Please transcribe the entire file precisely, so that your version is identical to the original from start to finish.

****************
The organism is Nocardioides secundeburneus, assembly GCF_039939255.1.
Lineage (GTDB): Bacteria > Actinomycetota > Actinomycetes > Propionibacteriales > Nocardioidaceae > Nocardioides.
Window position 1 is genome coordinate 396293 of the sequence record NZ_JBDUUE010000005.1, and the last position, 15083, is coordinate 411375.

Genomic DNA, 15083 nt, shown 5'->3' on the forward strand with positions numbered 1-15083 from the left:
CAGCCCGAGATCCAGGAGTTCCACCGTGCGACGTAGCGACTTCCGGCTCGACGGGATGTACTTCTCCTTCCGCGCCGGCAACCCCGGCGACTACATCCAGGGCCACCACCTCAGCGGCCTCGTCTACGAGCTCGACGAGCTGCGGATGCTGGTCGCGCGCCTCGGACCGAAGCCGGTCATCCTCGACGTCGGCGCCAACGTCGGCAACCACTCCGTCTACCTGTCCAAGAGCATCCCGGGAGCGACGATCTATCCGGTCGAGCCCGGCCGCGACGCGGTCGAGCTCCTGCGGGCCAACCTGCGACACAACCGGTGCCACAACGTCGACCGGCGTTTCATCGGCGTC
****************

The organism is Nocardioides secundeburneus, assembly GCF_039939255.1.
Lineage (GTDB): Bacteria > Actinomycetota > Actinomycetes > Propionibacteriales > Nocardioidaceae > Nocardioides.
Window position 1 is genome coordinate 396293 of the sequence record NZ_JBDUUE010000005.1, and the last position, 15083, is coordinate 411375.

Genomic DNA, 15083 nt, shown 5'->3' on the forward strand with positions numbered 1-15083 from the left:
CAGCCCGAGATCCAGGAGTTCCACCGTGCGACGTAGCGACTTCCGGCTCGACGGGATGTACTTCTCCTTCCGCGCCGGCAACCCCGGCGACTACATCCAGGGCCACCACCTCAGCGGCCTCGTCTACGAGCTCGACGAGCTGCGGATGCTGGTCGCGCGCCTCGGACCGAAGCCGGTCATCCTCGACGTCGGCGCCAACGTCGGCAACCACTCCGTCTACCTGTCCAAGAGCATCCCGGGAGCGACGATCTATCCGGTCGAGCCCGGCCGCGACGCGGTCGAGCTCCTGCGGGCCAACCTGCGACACAACCGGTGCCACAACGTCGACCGGCGTTTCATCGGCGTC